Scientific Essentialism defends the view that the fundamental laws of nature depend on the essential properties of the things on which they are said to operate, and are therefore not independent of them. These laws are not imposed upon the world by God, the forces of nature, or anything else, but rather are immanent in the world. Ellis argues that ours is a dynamic world consisting of more or less transient objects which are constantly interacting with each other, and whose identities depend on their roles in these processes. Natural objects must behave as they do, because to do otherwise would be contrary to their natures. The laws of nature are, therefore, metaphysically necessary, and consequently, there are necessary connections between events. Brian Ellis calls for the rejection of the theory of Humean Supervenience and an implementation of a new kind of realism in philosophical analysis.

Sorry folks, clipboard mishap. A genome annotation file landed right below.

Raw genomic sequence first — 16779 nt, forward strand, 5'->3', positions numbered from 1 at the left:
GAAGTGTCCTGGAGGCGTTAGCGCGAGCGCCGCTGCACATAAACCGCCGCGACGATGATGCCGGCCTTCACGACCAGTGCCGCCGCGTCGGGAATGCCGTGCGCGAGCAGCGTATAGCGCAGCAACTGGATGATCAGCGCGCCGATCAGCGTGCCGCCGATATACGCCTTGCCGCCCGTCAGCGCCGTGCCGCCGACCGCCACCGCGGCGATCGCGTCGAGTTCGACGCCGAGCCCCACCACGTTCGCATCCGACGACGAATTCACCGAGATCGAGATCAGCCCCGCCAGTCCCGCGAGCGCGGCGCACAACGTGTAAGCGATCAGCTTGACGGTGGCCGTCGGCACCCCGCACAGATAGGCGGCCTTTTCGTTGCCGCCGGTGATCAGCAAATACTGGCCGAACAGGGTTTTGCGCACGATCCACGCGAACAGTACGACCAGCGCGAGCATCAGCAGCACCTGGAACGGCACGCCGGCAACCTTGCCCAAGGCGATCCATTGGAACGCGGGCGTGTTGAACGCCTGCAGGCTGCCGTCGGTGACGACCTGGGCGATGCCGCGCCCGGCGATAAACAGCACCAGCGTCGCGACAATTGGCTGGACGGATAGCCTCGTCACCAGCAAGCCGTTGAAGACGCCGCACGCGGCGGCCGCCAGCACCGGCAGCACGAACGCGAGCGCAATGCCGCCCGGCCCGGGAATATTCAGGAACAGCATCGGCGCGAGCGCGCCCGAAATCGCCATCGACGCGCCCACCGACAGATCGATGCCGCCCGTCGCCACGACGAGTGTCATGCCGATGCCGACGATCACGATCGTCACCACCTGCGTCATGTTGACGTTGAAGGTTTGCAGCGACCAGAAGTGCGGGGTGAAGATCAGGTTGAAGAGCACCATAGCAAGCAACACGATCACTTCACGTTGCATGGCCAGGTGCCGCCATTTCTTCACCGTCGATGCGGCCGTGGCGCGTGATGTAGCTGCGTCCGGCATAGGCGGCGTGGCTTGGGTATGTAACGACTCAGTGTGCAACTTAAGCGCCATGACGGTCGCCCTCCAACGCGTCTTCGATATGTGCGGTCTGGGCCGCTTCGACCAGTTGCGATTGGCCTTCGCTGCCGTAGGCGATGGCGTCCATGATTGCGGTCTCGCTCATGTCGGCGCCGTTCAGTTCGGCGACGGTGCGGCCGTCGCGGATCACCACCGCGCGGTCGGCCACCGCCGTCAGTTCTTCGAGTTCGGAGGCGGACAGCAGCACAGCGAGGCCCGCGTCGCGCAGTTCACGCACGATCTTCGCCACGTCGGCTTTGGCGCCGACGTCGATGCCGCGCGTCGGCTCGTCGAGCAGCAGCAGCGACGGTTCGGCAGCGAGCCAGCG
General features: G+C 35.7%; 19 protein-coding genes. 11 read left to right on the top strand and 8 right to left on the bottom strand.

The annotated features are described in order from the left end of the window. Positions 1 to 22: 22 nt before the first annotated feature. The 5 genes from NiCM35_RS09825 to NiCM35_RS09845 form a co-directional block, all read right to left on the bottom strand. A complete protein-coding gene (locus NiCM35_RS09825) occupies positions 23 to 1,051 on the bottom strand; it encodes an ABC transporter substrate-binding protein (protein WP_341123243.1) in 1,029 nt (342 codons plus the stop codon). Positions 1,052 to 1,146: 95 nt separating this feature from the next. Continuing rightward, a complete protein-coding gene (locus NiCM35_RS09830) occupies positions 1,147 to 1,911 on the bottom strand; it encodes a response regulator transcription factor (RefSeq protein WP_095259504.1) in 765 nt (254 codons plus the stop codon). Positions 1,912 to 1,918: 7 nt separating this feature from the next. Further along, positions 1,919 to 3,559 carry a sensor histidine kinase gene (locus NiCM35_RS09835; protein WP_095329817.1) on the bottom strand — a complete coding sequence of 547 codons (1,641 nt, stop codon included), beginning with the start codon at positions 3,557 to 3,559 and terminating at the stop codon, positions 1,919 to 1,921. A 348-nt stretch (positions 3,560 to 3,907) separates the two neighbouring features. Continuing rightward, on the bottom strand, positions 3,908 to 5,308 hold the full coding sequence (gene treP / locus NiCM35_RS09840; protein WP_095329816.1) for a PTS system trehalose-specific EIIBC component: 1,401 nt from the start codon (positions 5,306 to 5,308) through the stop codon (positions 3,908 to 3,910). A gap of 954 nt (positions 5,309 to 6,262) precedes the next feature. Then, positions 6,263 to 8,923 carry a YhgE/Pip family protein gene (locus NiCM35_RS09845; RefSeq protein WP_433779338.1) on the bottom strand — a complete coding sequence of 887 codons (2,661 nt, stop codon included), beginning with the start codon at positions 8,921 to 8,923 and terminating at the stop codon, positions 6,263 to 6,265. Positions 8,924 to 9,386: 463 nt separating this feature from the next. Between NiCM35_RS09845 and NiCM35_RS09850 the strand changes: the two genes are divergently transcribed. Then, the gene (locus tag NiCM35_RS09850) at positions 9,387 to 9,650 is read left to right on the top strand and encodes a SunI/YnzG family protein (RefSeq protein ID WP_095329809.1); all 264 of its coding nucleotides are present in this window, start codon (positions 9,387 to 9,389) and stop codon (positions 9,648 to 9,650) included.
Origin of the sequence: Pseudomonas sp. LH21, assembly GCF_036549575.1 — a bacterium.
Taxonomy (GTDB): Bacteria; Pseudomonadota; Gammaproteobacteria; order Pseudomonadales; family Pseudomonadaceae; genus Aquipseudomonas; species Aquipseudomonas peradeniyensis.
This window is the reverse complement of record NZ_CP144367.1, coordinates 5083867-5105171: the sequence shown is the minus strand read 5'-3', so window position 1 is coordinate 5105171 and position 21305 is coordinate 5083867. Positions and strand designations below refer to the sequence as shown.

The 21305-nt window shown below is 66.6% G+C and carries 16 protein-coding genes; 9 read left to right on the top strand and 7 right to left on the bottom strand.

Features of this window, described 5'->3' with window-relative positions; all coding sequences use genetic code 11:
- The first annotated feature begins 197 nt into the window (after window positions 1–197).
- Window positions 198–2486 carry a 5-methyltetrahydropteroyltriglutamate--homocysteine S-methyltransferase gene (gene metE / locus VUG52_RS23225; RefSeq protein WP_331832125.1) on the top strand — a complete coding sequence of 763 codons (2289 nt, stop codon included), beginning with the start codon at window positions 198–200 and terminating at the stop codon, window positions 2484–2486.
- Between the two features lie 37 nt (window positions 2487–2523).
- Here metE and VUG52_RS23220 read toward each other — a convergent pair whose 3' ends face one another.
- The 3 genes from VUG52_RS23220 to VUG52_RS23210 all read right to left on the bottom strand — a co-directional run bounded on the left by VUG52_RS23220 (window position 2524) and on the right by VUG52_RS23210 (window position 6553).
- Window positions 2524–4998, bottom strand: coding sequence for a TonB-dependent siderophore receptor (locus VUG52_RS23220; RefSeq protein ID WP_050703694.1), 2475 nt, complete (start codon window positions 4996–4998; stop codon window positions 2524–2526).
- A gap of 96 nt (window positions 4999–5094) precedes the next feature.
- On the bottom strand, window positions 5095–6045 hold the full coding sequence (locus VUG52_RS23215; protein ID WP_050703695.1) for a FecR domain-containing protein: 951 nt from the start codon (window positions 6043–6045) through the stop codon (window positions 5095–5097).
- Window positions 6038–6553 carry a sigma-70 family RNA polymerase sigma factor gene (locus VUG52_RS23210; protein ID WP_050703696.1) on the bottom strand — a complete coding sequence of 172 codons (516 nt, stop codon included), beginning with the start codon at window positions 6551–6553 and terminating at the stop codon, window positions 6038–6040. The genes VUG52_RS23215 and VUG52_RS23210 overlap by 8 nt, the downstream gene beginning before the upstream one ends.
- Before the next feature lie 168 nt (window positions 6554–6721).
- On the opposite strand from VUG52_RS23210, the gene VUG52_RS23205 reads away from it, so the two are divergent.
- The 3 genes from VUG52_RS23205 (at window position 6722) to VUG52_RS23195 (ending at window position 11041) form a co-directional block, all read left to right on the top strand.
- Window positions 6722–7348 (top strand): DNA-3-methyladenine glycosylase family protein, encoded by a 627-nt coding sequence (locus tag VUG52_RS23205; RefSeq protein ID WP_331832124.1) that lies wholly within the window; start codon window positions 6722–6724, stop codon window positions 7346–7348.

"In this useful and well-written account of his crusade against Humeanism, Ellis attacks this ubiquitous worldview on both scientific and metaphysical levels...this book is distictly rewarding for philosophers and scientists alike." Choice Dec 2001 "This is an impressive book... what [Ellis] has presented is a theory of the metaphysical structure of the world..." Philosophy in Review